Multi-Million Government project to delay following a land dispute in Athi River

Mavoko Member of Parliament Patrick Makau, address members of Aimi Ma Lukenya Society at Athi River over the weekend. A Multi-million government project meant to construction a dry port and a container terminus might delay following a land dispute between a cement company and the locals. [PHOTO:PETERSON GITHAIGA]

A land dispute between residents and a cement factory is threatening to derail the construction of a container terminus and a dry port in Athi River.  

The construction is being undertaken by the State through Kenya Railways. East African Portland Cement company limited (EAPCC) claims to own the land.

But 5,000 locals, under the aegis of an association dubbed Aimi Ma Lukenya Society, have also laid claim to the land.

Title deed

They are opposed to the project. Already, surveyors are marking out the land, in preparation for the construction. But they are doing so under heavy police protection since the locals have vowed to attack them.

The residents have showed to The Standard a title deed proving their ownership. They have also showed the publication a court order dated February 15 2019, halting any construction activity on the land.

According to the society chairperson Julius Mutua, police officers have used excessive force while evicting them from the land.

“We have served police with a court order that stops any developer from conducting activities on the land but, they have defied the order,” said Mr Mutua.

Athi-river OCPD Sharma Wario, however, said security agencies stationed at the disputed piece of land were only keeping order.

Mavoko Member of Parliament Patrick Makau called for the involvement of the Director of Criminal Investigations and other government agencies to handle the matter.

He said the interest of the locals is not to derail the Government project, but to ensure justice prevails.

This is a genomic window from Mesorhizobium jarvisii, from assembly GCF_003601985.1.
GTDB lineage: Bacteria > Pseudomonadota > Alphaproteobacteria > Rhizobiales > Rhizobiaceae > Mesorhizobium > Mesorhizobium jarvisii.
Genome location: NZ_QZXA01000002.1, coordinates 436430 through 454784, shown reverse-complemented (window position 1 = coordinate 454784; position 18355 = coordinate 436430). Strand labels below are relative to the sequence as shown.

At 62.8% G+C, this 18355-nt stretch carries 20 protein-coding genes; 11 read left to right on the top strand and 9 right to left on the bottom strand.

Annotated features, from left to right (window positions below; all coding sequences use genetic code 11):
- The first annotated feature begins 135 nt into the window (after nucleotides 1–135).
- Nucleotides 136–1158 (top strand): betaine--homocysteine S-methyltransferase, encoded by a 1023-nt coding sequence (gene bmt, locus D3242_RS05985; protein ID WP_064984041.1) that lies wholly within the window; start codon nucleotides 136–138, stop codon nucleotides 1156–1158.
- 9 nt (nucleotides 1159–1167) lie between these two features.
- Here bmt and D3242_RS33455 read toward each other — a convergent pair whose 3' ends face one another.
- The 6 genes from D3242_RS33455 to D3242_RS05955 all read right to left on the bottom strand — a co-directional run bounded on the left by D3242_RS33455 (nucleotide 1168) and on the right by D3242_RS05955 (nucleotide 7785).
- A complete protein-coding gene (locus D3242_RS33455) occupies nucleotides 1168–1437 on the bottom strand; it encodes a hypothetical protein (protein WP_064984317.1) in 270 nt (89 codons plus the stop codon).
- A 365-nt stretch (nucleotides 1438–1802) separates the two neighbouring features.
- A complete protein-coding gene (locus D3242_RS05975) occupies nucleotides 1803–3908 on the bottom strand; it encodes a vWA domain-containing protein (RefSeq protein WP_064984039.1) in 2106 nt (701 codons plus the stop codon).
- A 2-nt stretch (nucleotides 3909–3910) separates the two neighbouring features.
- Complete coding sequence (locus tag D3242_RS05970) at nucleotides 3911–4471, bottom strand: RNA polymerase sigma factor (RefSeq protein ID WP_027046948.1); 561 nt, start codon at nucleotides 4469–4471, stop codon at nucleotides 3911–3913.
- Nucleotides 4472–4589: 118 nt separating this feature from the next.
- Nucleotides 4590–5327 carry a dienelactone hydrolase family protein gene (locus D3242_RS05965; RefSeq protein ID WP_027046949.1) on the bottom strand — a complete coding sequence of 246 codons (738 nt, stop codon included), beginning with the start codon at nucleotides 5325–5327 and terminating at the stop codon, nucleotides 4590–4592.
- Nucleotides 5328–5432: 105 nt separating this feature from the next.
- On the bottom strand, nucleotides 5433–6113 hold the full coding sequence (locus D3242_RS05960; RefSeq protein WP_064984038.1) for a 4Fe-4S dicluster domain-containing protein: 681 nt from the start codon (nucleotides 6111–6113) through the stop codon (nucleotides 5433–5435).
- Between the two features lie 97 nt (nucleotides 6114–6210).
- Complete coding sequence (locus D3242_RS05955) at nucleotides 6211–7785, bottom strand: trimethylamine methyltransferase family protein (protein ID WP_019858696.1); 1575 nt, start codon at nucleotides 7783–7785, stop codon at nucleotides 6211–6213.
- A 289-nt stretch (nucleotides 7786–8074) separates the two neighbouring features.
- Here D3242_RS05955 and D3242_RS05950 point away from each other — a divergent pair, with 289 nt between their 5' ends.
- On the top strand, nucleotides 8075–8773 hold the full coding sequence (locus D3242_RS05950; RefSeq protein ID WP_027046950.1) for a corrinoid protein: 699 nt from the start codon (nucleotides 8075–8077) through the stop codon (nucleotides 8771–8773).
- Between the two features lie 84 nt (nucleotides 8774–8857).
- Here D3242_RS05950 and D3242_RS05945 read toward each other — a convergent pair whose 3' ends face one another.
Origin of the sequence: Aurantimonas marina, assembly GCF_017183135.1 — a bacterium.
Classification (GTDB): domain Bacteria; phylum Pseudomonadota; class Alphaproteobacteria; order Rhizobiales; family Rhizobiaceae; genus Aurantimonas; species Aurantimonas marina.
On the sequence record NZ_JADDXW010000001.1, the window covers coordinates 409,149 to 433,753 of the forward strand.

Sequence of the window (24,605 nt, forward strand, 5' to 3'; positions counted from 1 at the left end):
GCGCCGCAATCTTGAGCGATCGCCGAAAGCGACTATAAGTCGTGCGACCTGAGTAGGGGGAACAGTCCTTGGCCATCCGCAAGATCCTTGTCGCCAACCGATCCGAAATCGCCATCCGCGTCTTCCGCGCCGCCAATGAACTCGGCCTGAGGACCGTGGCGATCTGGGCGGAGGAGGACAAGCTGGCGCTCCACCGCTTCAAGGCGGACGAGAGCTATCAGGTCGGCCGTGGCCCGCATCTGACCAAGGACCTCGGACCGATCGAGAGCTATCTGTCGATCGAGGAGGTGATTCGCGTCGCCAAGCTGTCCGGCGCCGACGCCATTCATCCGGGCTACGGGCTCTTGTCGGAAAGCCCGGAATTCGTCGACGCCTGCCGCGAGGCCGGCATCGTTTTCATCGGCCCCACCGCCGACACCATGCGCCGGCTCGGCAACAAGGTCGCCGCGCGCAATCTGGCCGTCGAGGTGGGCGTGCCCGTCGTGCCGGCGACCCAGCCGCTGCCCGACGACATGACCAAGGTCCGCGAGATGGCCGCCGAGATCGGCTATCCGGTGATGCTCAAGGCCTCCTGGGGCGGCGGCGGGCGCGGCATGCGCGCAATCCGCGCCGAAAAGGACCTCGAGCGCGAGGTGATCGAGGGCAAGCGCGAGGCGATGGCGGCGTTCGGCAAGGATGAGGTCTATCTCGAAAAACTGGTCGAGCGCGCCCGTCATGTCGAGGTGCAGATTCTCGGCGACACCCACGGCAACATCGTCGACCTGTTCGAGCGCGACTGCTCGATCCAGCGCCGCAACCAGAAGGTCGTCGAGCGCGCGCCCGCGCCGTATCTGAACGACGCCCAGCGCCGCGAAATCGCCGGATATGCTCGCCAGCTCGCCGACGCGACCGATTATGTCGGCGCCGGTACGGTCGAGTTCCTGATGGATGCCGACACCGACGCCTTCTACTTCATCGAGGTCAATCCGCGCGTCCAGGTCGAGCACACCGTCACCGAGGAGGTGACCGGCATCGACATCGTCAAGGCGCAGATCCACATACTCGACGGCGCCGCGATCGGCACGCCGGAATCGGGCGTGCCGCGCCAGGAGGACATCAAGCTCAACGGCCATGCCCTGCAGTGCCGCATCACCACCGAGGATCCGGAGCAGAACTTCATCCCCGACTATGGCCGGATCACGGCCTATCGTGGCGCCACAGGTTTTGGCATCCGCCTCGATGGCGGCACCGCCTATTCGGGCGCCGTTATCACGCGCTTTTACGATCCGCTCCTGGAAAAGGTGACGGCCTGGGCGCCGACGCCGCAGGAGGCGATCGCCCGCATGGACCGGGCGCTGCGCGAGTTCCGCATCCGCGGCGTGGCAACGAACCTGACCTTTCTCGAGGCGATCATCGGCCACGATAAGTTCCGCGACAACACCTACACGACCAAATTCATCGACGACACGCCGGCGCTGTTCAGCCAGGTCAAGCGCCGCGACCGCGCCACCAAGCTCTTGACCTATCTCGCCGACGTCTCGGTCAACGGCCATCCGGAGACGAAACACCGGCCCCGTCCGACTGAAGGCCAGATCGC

Speaking at Kibini hill in Kajiado East last week, Trade Cabinet Secretary Peter Munya confirmed that there is a deal for the land to be sold to Kenya Railways.

Mr Munya said Portland Cement, which had indicated that it requires at least Sh15 billion to stay afloat, has the potential to stand on its feet again if it gets the cash injection.

“We as the Government are keen on reviving EAPCC and we have carried out due diligence on the existing loopholes leading to the losses it has incurred,” said Munya.

“We have already set aside 900 acres of the land for sale to Kenya Railways. It will put up a multi-million inland port in bid a to raise the Sh15 billion required to revive EAPCC.”

He confirmed that Kenya Railways has already paid EAPCC Sh1.2 billion as a down payment. The land is valued at Sh5.2 billion.

Munya said that he is aware there are locals claiming to be the rightful owners of the land, and noted that the Government will engage them in negotiations.

Company Chairman Edwin Kinyua, told The Standard on phone that the decision to sell the land to Kenya Railways was made by the cabinet and cannot be reversed.

“EAPCC and Kenya Railways are both parastatals. We will not relent on this because EAPCC must be revived,” said Mr Kinyua.